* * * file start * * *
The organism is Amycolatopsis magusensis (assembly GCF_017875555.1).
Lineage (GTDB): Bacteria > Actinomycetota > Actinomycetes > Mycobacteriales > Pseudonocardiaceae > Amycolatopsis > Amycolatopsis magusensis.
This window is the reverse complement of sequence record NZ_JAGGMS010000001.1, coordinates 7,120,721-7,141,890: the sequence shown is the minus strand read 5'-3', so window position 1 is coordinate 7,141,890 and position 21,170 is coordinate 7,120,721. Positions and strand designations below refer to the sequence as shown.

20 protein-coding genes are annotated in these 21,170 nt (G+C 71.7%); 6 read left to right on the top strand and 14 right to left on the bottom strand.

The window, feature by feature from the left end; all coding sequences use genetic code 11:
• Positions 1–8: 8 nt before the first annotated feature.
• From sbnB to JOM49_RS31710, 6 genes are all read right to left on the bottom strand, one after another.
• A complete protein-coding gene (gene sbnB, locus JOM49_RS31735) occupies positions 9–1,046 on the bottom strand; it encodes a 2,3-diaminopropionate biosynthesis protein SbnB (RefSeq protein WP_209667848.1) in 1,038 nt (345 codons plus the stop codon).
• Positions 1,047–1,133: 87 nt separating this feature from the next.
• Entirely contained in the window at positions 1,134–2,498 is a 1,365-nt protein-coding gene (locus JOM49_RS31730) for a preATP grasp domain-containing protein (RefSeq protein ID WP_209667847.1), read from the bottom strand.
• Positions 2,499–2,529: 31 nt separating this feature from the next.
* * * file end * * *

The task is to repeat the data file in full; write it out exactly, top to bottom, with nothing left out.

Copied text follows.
The organism is Amycolatopsis magusensis (assembly GCF_017875555.1).
Lineage (GTDB): Bacteria > Actinomycetota > Actinomycetes > Mycobacteriales > Pseudonocardiaceae > Amycolatopsis > Amycolatopsis magusensis.
This window is the reverse complement of sequence record NZ_JAGGMS010000001.1, coordinates 7,120,721-7,141,890: the sequence shown is the minus strand read 5'-3', so window position 1 is coordinate 7,141,890 and position 21,170 is coordinate 7,120,721. Positions and strand designations below refer to the sequence as shown.

20 protein-coding genes are annotated in these 21,170 nt (G+C 71.7%); 6 read left to right on the top strand and 14 right to left on the bottom strand.

The window, feature by feature from the left end; all coding sequences use genetic code 11:
• Positions 1–8: 8 nt before the first annotated feature.
• From sbnB to JOM49_RS31710, 6 genes are all read right to left on the bottom strand, one after another.
• A complete protein-coding gene (gene sbnB, locus JOM49_RS31735) occupies positions 9–1,046 on the bottom strand; it encodes a 2,3-diaminopropionate biosynthesis protein SbnB (RefSeq protein WP_209667848.1) in 1,038 nt (345 codons plus the stop codon).
• Positions 1,047–1,133: 87 nt separating this feature from the next.
• Entirely contained in the window at positions 1,134–2,498 is a 1,365-nt protein-coding gene (locus JOM49_RS31730) for a preATP grasp domain-containing protein (RefSeq protein ID WP_209667847.1), read from the bottom strand.
• Positions 2,499–2,529: 31 nt separating this feature from the next.